We were invited over to cook in our friends newly remodeled kitchen last night, so I decided to make my favorite “pasta” dish, Gnocchi alla Ciociaria. I found this recipe year’s ago as part of Mario Batali’s Molto Mario show on Food Network. It is not something you would want to make every night, but I usually bring it out for friends as it is such a wonderful meal.
Gnocchi is one of the easiest pastas to make, but provides lots of “hands-on” fun. Our friend’s kitchen has a near-commerical stove and a huge expanse of granite counter which was perfect for pasta making. I was quite in “hog heaven” to be able to cook there. Everything is so much easier when you have the proper equipment and plenty of space. We are already planning another evening to make traditional rolled pasta here. I am certainly looking forward too it.
Recipe copyright 2000, Mario Batali. All Rights Reserved.
Prep Time:5 minInactive Prep Time: — Cook Time:2 hr 50 min
1 pound russet potatoes
2/3 cup all-purpose flour
1/2 teaspoon salt
3 tablespoons canola oil
3 tablespoons extra virgin olive oil
2 ounces pancetta, diced Finely chopped bacon works in a pinch
2 ounces dried porcini mushrooms, soaked until tender I don’t include these for personal preference
1 clove garlic, finely chopped
1 small onion, finely chopped
1 rib celery, finely chopped
1 carrot, finely chopped
1 bunch Italian parsley, finely chopped to yield 1/4 cup
4 sweet Italian sausage links, removed from casing
1 cup red wine
1 (16-ounce) can San Marzano tomatoes
1 teaspoon red chili flakes
Salt and pepper, to taste
Freshly grated pecorino romano
Place the whole potatoes in a saucepan with water to cover. Bring to a boil and cook at a low boil until they are soft, about 45 minutes. While still warm, peel the potatoes and pass them through a vegetable mill onto a clean pasta board.
Bring about 6 quarts to a boil. Set up an ice bath with 6 cups ice water and 6 cups water nearby.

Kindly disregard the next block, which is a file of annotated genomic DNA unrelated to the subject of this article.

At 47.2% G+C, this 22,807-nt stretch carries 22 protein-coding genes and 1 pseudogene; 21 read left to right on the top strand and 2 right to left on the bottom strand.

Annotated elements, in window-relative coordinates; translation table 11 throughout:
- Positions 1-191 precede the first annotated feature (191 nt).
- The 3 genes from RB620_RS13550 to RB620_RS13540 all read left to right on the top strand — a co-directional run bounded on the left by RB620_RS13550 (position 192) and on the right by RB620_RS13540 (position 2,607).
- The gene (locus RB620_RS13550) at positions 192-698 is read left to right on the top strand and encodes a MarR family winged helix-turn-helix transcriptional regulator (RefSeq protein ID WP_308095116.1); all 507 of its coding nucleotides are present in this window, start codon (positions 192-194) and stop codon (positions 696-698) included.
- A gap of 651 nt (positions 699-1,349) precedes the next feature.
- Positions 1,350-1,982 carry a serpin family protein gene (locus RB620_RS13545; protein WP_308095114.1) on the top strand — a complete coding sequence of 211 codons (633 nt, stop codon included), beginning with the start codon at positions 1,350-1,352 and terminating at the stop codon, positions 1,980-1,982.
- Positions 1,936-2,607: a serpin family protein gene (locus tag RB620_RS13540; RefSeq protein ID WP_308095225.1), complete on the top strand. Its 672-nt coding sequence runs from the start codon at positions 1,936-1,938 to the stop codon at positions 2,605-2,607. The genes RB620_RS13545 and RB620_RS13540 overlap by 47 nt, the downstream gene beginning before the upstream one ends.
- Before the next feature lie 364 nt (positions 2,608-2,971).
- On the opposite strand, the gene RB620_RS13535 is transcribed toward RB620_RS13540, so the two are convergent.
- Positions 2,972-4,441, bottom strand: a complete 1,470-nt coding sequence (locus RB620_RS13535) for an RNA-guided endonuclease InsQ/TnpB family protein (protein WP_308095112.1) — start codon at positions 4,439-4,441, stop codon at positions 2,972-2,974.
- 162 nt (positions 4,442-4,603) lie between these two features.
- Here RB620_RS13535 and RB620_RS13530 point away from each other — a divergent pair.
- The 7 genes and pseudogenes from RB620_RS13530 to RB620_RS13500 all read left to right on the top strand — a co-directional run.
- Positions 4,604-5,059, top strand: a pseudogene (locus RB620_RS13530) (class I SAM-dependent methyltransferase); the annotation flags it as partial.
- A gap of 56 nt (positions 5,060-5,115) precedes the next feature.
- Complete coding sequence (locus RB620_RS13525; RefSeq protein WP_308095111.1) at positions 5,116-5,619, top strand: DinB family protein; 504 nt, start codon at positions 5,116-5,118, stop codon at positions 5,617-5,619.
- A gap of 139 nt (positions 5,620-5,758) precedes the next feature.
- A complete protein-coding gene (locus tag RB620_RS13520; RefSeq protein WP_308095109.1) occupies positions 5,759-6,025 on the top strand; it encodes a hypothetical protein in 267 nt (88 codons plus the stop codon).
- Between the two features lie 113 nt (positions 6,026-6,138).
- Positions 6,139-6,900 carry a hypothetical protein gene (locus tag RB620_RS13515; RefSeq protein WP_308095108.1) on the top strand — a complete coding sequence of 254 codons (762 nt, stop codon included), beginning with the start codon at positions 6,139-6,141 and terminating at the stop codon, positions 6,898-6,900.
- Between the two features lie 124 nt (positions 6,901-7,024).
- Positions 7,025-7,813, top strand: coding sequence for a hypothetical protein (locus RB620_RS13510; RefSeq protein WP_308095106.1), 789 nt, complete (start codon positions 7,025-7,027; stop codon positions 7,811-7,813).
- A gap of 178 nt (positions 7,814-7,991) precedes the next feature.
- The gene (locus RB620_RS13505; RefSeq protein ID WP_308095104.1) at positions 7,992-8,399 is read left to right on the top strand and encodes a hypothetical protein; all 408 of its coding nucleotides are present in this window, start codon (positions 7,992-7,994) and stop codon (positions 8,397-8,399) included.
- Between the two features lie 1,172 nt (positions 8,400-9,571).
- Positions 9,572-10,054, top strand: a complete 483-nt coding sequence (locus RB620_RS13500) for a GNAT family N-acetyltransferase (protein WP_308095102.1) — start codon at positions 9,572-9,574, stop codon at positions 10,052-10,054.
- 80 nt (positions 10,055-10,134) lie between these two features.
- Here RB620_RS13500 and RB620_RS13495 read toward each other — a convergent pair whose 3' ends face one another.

Make a well in the center of the potatoes and sprinkle all over with the flour. Break the egg into the center of the well, add the salt, and, using a fork, stir into the flour and potatoes as if you were making pasta. Once the egg is mixed in, bring the dough together, kneading gently until a ball is formed. Knead gently another 4 minutes, until ball is dry to the touch.
Divide the dough into 2 large balls. Roll each ball into 3/4 inch-diameter ropes and cut the ropes into 1-inch-long pieces. Flick the pieces off of a fork or along the concave side of a cheese grater to score the sides. Drop the dough pieces into the boiling water and cook until they float to the surface, about 1 minute. Use a slotted spoon to transfer the gnocchi to the ice bath. Meanwhile, continue with the remaining dough, forming ropes, cutting 1-inch pieces, and flicking them off a fork. Continue until all the gnocchi have been cooked and allow them to sit several minutes in the ice bath.
Drain the gnocchi and transfer to a mixing bowl. Toss with the canola oil and store covered in the refrigerator for up to 48 hours or until ready to serve.
I don’t bother with the ice bath. I start the pasta sauce first so by the time I am cooking the gnochhi they go right into the sauce to cook for a few minutes.
In a 12 to 14-inch skillet, heat the olive oil over high heat until almost smoking. Add the pancetta, porcini, garlic, onion, celery, carrot, parsley and the sausage meat and cook over high heat until sausage and vegetables are browned. Add the red wine, let it evaporate, then add the tomatoes and the pepper flakes. Adjust the seasoning with salt and pepper and lower heat to a simmer. Let cook for 45 minutes.
Meanwhile, bring 6 quarts of water to a boil and add 2 tablespoons salt.
Once the sauce is thickened to the proper consistency, remove the gnocchi from their container and cook in the boiling water until they float aggressively. Drain the gnocchi and add to the simmering sauce. Toss very gently over heat 30 seconds to coat, then divide evenly among 4 warmed pasta bowls. Top with freshly grated pecorino and serve.